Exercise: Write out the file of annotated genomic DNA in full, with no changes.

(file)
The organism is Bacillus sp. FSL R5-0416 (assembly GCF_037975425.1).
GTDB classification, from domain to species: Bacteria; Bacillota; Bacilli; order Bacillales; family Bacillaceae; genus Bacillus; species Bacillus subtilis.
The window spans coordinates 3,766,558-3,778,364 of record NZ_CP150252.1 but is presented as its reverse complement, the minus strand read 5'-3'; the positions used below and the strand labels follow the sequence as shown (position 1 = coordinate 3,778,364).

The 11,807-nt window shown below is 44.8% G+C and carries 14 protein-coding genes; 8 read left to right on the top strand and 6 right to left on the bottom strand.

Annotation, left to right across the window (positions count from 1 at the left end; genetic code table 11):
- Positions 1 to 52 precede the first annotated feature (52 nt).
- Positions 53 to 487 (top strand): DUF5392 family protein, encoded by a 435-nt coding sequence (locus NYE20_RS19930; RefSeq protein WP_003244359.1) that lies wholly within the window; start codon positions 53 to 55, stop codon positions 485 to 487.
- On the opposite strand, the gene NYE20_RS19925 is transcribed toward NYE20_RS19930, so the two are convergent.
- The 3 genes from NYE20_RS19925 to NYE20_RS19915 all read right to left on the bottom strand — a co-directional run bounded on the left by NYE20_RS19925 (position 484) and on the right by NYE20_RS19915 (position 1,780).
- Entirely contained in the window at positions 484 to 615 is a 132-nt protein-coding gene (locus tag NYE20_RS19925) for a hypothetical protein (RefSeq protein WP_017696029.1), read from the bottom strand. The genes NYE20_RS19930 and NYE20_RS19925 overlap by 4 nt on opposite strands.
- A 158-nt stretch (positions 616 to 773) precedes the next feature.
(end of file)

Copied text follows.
The organism is Bacillus sp. FSL R5-0416 (assembly GCF_037975425.1).
GTDB classification, from domain to species: Bacteria; Bacillota; Bacilli; order Bacillales; family Bacillaceae; genus Bacillus; species Bacillus subtilis.
The window spans coordinates 3,766,558-3,778,364 of record NZ_CP150252.1 but is presented as its reverse complement, the minus strand read 5'-3'; the positions used below and the strand labels follow the sequence as shown (position 1 = coordinate 3,778,364).

The 11,807-nt window shown below is 44.8% G+C and carries 14 protein-coding genes; 8 read left to right on the top strand and 6 right to left on the bottom strand.

Annotation, left to right across the window (positions count from 1 at the left end; genetic code table 11):
- Positions 1 to 52 precede the first annotated feature (52 nt).
- Positions 53 to 487 (top strand): DUF5392 family protein, encoded by a 435-nt coding sequence (locus NYE20_RS19930; RefSeq protein WP_003244359.1) that lies wholly within the window; start codon positions 53 to 55, stop codon positions 485 to 487.
- On the opposite strand, the gene NYE20_RS19925 is transcribed toward NYE20_RS19930, so the two are convergent.
- The 3 genes from NYE20_RS19925 to NYE20_RS19915 all read right to left on the bottom strand — a co-directional run bounded on the left by NYE20_RS19925 (position 484) and on the right by NYE20_RS19915 (position 1,780).
- Entirely contained in the window at positions 484 to 615 is a 132-nt protein-coding gene (locus tag NYE20_RS19925) for a hypothetical protein (RefSeq protein WP_017696029.1), read from the bottom strand. The genes NYE20_RS19930 and NYE20_RS19925 overlap by 4 nt on opposite strands.
- A 158-nt stretch (positions 616 to 773) precedes the next feature.